Reading the previous entry – about how the press should be regulated – before reading this should provoke some thought. There’s a narrative in the media at the moment about Apple “stumbling” in some way. People used to complain, when Steve Jobs was alive, about his “reality distortion field” – his way of convincing people that something was true beyond a doubt even in the face of the evidence. Since his death, the reality distortion field is on the loose, and has infected both the share market and the media.
Yesterday, Daring Fireball’s John Gruber linked to this shameful BBC News article, which included the phrase, “a few recent missteps with product launches”. Gruber goes on to question this phrase, and he has a point. Apart from the dodgy Apple Maps app (with which, by the way, I’ve had no problems at all, not even with the route planning), Apple’s recent launches have been nothing but successful.
Not that you’d know that from the media narrative. Gruber lists some recent Apple product launches, pointing out how successful they’ve been:
The iPad Mini is the best-selling, best-regarded small tablet in the world. The iPhone 5 is the most profitable and best-selling smartphone in the world. The iPad 3/4 is the best-selling tablet in the world, and is single-handedly transforming the entire PC industry. Retina MacBook Pros — best laptops in the world. MacBook Airs? Better than ever.
Clearly, we can’t trust the BBC’s reporting to be unbiased. They’re basically taking a Samsung press release and regurgitating it, without balance, without questioning the misleading narrative. Samsung are in competition with Apple, and they have the same interest in being truthful about how well they’re doing as Coca Cola have in being truthful about how sugar causes obesity.
What is this narrative about Apple stumbling? Who benefits? Well, there are a number of conspiracy theories. Many bloggers have pointed out that an awful lot of traders made a lot of money by speculating about a possible fall in Apple’s share price. Lo and behold, when the share price fell, they cashed in. So there’s that. I think there’s also a sense that, in terms of narrative, the mainstream media have collectively decided that something needs to happen to make this story interesting.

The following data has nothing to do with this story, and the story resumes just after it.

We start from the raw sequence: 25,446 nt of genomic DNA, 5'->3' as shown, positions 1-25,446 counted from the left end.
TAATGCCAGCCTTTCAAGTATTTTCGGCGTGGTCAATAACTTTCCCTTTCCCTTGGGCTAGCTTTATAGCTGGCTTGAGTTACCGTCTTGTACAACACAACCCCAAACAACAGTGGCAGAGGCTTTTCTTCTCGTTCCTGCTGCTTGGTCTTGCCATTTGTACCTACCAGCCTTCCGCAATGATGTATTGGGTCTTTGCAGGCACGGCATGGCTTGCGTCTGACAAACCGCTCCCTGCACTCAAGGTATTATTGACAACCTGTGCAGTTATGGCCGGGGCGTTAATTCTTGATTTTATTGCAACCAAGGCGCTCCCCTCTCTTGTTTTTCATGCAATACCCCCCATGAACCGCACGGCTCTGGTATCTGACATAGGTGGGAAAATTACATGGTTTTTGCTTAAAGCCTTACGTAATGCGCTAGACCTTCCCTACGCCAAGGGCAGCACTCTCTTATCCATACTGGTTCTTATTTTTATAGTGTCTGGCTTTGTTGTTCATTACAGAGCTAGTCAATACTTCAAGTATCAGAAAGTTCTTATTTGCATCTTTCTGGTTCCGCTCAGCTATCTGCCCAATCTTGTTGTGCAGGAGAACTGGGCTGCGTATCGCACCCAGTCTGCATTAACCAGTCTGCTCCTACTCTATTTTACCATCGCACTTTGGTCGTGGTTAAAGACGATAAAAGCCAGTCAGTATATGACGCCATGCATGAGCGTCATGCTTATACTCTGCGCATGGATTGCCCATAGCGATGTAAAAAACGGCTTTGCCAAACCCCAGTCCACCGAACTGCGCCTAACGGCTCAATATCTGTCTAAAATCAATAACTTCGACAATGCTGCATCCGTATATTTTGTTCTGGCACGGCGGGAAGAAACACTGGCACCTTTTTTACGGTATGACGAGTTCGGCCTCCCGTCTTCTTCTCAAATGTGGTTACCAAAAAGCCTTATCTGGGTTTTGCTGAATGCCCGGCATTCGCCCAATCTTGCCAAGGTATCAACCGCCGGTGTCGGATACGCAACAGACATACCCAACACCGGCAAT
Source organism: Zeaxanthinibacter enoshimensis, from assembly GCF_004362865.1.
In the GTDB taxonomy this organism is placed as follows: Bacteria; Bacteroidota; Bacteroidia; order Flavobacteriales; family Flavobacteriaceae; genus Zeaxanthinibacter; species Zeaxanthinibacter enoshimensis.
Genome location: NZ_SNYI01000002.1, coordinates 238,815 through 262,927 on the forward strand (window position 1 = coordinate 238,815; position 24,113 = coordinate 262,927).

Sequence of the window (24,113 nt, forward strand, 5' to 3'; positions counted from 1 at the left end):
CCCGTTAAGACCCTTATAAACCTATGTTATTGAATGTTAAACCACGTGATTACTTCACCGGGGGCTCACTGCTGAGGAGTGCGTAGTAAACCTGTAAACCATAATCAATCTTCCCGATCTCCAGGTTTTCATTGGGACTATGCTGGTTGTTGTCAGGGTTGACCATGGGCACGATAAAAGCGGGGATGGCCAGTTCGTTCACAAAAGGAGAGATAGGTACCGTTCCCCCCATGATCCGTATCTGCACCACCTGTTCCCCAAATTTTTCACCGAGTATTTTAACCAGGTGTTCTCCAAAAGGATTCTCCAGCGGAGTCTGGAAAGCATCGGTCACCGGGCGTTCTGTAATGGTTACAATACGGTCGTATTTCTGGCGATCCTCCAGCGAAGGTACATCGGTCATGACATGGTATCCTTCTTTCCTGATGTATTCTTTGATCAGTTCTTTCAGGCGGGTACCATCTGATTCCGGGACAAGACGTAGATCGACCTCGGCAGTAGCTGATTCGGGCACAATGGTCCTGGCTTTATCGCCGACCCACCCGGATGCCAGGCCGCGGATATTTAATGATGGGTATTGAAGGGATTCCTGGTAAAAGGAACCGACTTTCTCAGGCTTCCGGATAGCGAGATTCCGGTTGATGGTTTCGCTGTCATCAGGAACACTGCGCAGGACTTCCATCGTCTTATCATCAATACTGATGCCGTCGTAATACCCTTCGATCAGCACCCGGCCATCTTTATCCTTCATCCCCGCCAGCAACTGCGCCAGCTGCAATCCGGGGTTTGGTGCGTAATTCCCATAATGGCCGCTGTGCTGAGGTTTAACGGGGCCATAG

So they just make stuff up. Write fiction/opinion and present it as fact/news. And if they do that with Apple, you should be asking yourself, what else are they doing it with?
Here’s John Gruber’s entry about a report in Reuters, spookily similar to the one from the BBC:
But this brings us back to Gupta’s report for Reuters, which I repeat below, this time with emphasis added:
The marketing chief’s rare attack on a rival, on the eve of the Galaxy S4’s global premier in New York, underscores the extent of the pressure piled upon a company that once stood the undisputed leader of the smartphone arena, but ceded its crown to Samsung in 2012.
That’s a statement of fact, in a Reuters news (not opinion) story, about a company with 70 percent (and judging by last quarter, growing) of the industry’s profits. The same company that runs the best and most popular app store (including the most successful handheld gaming platform), and whose media entertainment ecosystem has, by far, the best reach worldwide. The same company whose platform disproportionately dominates usage statistics.
via Daring Fireball.
It’s been the case since the launch of the original iPhone, by the way, that the technology media in general dismisses Apple’s products in comparison to those of other companies. You might remember that the iPhone was going to fail because it didn’t have a hardware keyboard, or because it’s camera was only 2 megapixels.
And then the iPad was going to fail because it was “just a big iPod Touch”.
And then the iPhone 5 was going to fail because it didn’t have a jet pack, or something.
The techie guys never get it, because they don’t understand audience theory. Now this “reality distortion” has spread into the mainstream.